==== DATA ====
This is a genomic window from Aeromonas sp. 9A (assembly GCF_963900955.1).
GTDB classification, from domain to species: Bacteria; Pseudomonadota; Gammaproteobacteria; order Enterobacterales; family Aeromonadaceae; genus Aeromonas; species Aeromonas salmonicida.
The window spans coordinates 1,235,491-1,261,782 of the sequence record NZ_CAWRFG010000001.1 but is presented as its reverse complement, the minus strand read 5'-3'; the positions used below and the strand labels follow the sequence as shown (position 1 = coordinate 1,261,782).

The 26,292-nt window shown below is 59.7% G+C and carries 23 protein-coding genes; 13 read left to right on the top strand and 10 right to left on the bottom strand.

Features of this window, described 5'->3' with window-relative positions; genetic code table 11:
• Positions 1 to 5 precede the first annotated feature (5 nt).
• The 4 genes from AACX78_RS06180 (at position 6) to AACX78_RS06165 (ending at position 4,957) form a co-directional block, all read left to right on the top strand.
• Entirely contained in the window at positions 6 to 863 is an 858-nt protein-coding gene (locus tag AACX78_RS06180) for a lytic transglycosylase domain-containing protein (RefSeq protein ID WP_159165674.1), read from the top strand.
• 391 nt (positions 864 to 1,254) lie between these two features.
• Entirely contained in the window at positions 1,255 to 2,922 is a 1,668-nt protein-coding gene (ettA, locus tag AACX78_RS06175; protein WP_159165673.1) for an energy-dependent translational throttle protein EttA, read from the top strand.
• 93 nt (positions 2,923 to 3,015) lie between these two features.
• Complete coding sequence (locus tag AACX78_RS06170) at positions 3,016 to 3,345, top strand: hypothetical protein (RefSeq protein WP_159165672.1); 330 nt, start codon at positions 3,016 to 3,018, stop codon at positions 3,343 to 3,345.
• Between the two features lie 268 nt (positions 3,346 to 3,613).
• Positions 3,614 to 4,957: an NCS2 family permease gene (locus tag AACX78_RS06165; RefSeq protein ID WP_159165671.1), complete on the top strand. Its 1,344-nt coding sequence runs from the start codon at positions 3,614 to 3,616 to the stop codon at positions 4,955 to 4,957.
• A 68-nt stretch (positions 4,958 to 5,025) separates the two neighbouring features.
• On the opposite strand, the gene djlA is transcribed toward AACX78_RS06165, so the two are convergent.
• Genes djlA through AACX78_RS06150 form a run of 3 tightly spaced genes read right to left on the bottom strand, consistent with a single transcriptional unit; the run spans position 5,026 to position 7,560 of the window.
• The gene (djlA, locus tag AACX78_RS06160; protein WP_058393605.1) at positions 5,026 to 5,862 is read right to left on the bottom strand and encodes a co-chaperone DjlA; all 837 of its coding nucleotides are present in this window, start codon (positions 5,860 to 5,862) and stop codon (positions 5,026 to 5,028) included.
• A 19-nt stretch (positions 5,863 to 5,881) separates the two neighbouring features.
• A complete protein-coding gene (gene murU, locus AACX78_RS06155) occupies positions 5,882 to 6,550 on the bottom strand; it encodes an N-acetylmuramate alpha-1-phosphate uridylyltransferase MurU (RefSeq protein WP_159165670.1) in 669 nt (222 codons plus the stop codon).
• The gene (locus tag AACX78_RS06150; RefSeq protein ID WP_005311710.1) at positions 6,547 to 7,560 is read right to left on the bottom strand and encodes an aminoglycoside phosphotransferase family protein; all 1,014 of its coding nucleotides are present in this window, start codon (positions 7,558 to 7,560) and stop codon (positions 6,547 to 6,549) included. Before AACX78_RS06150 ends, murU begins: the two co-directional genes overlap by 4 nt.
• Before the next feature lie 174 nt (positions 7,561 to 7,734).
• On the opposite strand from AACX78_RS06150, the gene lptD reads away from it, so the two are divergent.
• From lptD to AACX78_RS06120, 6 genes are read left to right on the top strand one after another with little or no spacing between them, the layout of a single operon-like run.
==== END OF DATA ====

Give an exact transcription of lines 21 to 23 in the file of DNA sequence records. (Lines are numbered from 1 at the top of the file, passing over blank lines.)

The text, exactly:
• The gene (locus tag AACX78_RS06150; RefSeq protein ID WP_005311710.1) at positions 6,547 to 7,560 is read right to left on the bottom strand and encodes an aminoglycoside phosphotransferase family protein; all 1,014 of its coding nucleotides are present in this window, start codon (positions 7,558 to 7,560) and stop codon (positions 6,547 to 6,549) included. Before AACX78_RS06150 ends, murU begins: the two co-directional genes overlap by 4 nt.
• Before the next feature lie 174 nt (positions 7,561 to 7,734).
• On the opposite strand from AACX78_RS06150, the gene lptD reads away from it, so the two are divergent.